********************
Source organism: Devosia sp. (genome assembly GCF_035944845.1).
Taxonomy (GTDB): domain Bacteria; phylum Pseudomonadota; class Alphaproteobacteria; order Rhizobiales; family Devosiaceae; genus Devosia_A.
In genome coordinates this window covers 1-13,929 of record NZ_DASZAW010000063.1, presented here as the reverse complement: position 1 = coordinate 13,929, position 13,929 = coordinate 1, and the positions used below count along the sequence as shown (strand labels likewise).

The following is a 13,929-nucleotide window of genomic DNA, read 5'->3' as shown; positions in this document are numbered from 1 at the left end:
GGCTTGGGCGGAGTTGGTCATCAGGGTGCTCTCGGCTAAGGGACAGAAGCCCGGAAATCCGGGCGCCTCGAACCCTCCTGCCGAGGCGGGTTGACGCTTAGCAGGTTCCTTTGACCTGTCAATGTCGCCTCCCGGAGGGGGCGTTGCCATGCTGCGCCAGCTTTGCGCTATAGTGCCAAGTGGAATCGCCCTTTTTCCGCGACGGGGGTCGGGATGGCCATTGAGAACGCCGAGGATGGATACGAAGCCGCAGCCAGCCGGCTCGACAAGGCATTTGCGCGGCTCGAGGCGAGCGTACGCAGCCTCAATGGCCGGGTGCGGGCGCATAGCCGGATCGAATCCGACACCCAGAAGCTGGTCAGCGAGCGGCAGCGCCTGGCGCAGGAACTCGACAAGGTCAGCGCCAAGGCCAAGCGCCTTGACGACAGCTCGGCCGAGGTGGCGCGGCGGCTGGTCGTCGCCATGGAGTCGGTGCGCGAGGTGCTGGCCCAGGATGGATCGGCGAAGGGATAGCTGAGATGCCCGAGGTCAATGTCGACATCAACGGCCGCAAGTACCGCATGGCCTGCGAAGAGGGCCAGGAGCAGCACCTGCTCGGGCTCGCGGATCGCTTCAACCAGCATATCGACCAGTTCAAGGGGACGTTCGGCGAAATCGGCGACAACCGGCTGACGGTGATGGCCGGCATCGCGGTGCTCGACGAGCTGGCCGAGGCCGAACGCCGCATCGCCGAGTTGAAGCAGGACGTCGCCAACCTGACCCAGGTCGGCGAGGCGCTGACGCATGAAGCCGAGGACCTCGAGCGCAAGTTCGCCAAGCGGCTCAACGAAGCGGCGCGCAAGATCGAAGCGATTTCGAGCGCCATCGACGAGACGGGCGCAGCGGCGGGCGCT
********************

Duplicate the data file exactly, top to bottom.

Source organism: Devosia sp. (genome assembly GCF_035944845.1).
Taxonomy (GTDB): domain Bacteria; phylum Pseudomonadota; class Alphaproteobacteria; order Rhizobiales; family Devosiaceae; genus Devosia_A.
In genome coordinates this window covers 1-13,929 of record NZ_DASZAW010000063.1, presented here as the reverse complement: position 1 = coordinate 13,929, position 13,929 = coordinate 1, and the positions used below count along the sequence as shown (strand labels likewise).

The following is a 13,929-nucleotide window of genomic DNA, read 5'->3' as shown; positions in this document are numbered from 1 at the left end:
GGCTTGGGCGGAGTTGGTCATCAGGGTGCTCTCGGCTAAGGGACAGAAGCCCGGAAATCCGGGCGCCTCGAACCCTCCTGCCGAGGCGGGTTGACGCTTAGCAGGTTCCTTTGACCTGTCAATGTCGCCTCCCGGAGGGGGCGTTGCCATGCTGCGCCAGCTTTGCGCTATAGTGCCAAGTGGAATCGCCCTTTTTCCGCGACGGGGGTCGGGATGGCCATTGAGAACGCCGAGGATGGATACGAAGCCGCAGCCAGCCGGCTCGACAAGGCATTTGCGCGGCTCGAGGCGAGCGTACGCAGCCTCAATGGCCGGGTGCGGGCGCATAGCCGGATCGAATCCGACACCCAGAAGCTGGTCAGCGAGCGGCAGCGCCTGGCGCAGGAACTCGACAAGGTCAGCGCCAAGGCCAAGCGCCTTGACGACAGCTCGGCCGAGGTGGCGCGGCGGCTGGTCGTCGCCATGGAGTCGGTGCGCGAGGTGCTGGCCCAGGATGGATCGGCGAAGGGATAGCTGAGATGCCCGAGGTCAATGTCGACATCAACGGCCGCAAGTACCGCATGGCCTGCGAAGAGGGCCAGGAGCAGCACCTGCTCGGGCTCGCGGATCGCTTCAACCAGCATATCGACCAGTTCAAGGGGACGTTCGGCGAAATCGGCGACAACCGGCTGACGGTGATGGCCGGCATCGCGGTGCTCGACGAGCTGGCCGAGGCCGAACGCCGCATCGCCGAGTTGAAGCAGGACGTCGCCAACCTGACCCAGGTCGGCGAGGCGCTGACGCATGAAGCCGAGGACCTCGAGCGCAAGTTCGCCAAGCGGCTCAACGAAGCGGCGCGCAAGATCGAAGCGATTTCGAGCGCCATCGACGAGACGGGCGCAGCGGCGGGCGCT